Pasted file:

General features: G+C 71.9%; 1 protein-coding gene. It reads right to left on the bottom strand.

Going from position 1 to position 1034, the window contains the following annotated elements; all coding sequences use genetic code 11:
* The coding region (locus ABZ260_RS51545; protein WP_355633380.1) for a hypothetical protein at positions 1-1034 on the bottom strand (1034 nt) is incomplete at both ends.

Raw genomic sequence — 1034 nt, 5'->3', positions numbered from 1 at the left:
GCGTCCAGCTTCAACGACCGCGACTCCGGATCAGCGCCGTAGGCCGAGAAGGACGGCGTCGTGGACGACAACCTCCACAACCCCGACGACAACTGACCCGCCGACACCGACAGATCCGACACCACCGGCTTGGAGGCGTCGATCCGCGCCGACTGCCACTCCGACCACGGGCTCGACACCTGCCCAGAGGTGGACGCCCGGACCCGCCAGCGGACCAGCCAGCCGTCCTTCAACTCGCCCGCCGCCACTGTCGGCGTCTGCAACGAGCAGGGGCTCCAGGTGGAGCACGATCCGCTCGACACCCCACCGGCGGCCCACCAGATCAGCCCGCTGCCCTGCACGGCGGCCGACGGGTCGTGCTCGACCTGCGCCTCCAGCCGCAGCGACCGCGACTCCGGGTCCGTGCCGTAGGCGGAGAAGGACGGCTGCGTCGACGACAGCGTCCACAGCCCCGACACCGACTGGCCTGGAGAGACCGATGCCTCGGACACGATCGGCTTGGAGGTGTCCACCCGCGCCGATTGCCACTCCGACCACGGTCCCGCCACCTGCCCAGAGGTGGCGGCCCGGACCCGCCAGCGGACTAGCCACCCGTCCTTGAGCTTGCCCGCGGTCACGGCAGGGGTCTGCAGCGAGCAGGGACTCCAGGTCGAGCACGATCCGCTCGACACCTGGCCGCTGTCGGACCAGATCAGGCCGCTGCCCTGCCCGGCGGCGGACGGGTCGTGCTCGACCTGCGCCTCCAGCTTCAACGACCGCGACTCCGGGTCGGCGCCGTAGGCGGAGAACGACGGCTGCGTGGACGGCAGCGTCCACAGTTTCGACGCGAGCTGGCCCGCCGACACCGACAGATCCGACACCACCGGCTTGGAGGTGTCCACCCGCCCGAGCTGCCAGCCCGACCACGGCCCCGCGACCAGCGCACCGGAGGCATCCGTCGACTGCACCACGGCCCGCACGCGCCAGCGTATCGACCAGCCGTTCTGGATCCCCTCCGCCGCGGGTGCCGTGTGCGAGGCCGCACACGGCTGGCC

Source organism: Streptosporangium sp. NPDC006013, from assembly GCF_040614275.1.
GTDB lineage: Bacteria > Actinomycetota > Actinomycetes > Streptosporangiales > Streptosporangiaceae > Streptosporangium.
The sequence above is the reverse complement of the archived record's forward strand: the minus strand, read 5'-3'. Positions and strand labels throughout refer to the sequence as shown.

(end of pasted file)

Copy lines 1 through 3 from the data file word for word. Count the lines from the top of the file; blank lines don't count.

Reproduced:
General features: G+C 71.9%; 1 protein-coding gene. It reads right to left on the bottom strand.

Going from position 1 to position 1034, the window contains the following annotated elements; all coding sequences use genetic code 11:
* The coding region (locus ABZ260_RS51545; protein WP_355633380.1) for a hypothetical protein at positions 1-1034 on the bottom strand (1034 nt) is incomplete at both ends.